Should Mariner fans be concerned? After all, those are four young bats management has banked on for the future. The averages are presented as evidence, not to unduly give cause to worry, but to show how a fast start alleviates worry.
After the first week of the season numbers reflect either a hot start, as in the case of Michael Morse with his home runs, or the batting averages of those who are struggling. If during the course of an eight game stretch in July the four hitters listed above, assuming they were all hitting between .250 to.270, were struggling as they are now, chances are now one would notice, at least not with the scrutiny of the opening week where the numbers are naked. Plus if they were all hitting well, no one would worry.
But for Mariner fans worry comes with the ocean waves. Consider that Smoak has not hit since he arrived from Texas in the trade for Cliff Lee. He will hit well for a week or two then go into long dry spells. If he is still hitting below the Mendoza line at the end of April, Mariner GM Jack Zduriencik and manager Eric Wedge have to bench him or send him to Tacoma. Enough is enough. He must get hot, then stay consistent. But history tells me not to get excited by a hot week. He is what he is, that is not much.
Dustin Ackley in his first 20 at bats, had one infield single. He came up during the 2011 season and hit .273 in 333 at bats. Much was expected from the Mariners number one pick. But in 2012 he hit .226 and now a slow start gives pause to wonder what is wrong. Have pitchers found his weakness and he is unable to adjust? Is it something mechanical with his swing?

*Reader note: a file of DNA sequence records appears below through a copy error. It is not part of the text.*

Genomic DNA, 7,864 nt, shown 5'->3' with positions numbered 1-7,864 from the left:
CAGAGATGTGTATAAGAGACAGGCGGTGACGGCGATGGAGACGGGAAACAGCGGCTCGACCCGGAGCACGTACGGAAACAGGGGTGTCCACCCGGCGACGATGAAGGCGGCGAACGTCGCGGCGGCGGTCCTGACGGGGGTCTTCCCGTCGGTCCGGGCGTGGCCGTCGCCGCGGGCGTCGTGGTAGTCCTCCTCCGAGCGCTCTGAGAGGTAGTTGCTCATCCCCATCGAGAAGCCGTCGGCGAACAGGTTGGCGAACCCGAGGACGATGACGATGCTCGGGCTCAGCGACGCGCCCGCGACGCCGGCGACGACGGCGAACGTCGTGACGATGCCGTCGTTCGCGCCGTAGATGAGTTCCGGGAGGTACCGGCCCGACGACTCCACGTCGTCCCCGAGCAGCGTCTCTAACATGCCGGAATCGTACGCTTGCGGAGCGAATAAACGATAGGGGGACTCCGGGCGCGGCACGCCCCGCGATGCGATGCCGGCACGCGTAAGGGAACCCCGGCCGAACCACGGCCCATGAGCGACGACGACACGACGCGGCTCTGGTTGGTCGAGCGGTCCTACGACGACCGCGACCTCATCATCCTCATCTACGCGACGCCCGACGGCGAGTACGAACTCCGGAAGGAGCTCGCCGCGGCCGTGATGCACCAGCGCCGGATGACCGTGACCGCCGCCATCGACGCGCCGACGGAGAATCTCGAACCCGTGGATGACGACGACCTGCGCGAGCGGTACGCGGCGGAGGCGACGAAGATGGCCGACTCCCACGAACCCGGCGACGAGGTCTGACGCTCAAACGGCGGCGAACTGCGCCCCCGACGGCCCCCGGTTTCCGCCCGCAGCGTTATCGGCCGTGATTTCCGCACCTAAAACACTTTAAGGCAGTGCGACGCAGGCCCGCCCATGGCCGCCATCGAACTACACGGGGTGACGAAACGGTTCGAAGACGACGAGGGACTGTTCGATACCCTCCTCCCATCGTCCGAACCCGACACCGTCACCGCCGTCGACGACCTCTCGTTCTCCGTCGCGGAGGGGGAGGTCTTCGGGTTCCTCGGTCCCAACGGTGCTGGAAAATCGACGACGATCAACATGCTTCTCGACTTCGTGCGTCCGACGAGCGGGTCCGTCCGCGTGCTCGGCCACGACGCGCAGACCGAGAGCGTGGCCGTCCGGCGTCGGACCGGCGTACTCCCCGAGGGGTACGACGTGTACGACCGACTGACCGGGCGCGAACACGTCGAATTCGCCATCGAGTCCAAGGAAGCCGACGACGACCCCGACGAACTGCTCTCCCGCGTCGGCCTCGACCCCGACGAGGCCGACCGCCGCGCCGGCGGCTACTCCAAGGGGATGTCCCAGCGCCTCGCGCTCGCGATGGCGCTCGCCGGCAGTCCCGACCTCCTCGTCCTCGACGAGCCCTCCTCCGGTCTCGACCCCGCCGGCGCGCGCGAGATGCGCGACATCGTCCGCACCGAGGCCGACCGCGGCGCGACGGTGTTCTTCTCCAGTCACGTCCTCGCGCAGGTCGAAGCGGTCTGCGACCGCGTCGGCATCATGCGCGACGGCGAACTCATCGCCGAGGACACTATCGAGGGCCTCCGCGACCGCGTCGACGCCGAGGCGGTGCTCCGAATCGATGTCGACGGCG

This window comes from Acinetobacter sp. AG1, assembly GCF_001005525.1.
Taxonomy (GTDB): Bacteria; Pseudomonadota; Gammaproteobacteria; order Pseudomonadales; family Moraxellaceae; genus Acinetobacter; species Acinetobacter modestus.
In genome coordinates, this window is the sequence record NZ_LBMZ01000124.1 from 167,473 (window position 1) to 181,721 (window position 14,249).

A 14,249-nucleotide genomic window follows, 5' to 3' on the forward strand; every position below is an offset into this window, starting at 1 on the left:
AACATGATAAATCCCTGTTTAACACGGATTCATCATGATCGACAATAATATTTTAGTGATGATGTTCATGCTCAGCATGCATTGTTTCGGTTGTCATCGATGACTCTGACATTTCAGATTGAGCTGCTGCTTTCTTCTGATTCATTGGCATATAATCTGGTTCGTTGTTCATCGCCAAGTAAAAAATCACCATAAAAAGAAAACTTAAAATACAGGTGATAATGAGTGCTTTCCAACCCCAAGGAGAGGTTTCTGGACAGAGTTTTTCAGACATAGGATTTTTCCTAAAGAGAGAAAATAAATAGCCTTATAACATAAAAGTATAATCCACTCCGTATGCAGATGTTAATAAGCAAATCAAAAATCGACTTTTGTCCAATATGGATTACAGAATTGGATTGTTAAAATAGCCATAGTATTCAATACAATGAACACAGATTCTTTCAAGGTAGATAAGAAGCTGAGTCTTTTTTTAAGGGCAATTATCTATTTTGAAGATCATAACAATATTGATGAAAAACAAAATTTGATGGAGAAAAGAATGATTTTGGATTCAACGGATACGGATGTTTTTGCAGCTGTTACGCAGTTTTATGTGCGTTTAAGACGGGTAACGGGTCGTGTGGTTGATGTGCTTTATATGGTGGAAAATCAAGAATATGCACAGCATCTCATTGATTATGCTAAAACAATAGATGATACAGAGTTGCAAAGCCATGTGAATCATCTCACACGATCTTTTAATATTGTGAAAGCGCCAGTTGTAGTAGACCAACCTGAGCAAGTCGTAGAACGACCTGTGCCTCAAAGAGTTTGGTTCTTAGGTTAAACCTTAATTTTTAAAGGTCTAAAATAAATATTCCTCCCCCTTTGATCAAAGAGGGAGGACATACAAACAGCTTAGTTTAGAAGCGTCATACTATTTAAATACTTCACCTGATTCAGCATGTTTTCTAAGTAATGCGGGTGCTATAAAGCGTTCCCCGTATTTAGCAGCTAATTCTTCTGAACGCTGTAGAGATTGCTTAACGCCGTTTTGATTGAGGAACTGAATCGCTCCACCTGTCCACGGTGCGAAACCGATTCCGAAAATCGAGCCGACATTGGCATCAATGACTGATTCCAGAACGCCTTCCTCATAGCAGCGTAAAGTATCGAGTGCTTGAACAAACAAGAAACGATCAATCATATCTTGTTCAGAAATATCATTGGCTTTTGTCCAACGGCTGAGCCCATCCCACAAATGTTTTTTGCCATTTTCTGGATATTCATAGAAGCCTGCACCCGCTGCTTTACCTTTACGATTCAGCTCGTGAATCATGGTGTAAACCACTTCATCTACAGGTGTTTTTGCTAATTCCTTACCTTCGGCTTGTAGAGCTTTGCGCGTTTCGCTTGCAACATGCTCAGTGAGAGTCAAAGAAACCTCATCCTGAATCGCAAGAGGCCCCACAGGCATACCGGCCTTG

Montero is on the Zunino bubble. While Zunino has yet to experience major league pitching, it is clear he is a better hitter and has better catching mechanics. At some point during the season, if he continues to pound the ball as he is now, he will be brought up. To delay his arrival, Montero must hit, forcing the Mariners to keep Zunino in Tacoma.
Seager had a solid 2012 season, hitting .259, and with more power than expected, belting 20 home runs. He worked on a new stance and timing mechanism during spring. Is it working? He has less to worry about than the other three because of his numbers and play last year. But if he has a 2012 Ackley type season then it will time to worry.
Opening week everything is laid bare for all to see. Now we will watch to see who gets hot, who stays consistent, and who rides the pines.